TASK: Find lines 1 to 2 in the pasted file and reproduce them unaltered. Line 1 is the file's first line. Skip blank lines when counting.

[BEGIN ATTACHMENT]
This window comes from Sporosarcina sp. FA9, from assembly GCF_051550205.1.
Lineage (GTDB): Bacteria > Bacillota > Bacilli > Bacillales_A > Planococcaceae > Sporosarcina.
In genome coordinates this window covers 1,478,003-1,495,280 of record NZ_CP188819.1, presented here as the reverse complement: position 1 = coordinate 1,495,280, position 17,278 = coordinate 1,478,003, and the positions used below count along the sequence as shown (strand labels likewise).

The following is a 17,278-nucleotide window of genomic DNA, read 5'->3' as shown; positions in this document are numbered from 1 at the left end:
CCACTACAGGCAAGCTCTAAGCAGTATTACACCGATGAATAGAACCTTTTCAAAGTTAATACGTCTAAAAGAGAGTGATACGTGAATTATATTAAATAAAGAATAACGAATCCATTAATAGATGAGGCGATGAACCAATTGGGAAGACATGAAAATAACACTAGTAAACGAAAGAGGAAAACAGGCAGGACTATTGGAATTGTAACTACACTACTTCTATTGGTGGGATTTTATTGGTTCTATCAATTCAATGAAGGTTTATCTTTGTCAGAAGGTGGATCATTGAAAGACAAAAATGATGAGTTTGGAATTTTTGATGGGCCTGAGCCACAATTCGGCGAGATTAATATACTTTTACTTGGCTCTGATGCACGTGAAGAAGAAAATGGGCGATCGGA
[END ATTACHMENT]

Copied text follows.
This window comes from Sporosarcina sp. FA9, from assembly GCF_051550205.1.
Lineage (GTDB): Bacteria > Bacillota > Bacilli > Bacillales_A > Planococcaceae > Sporosarcina.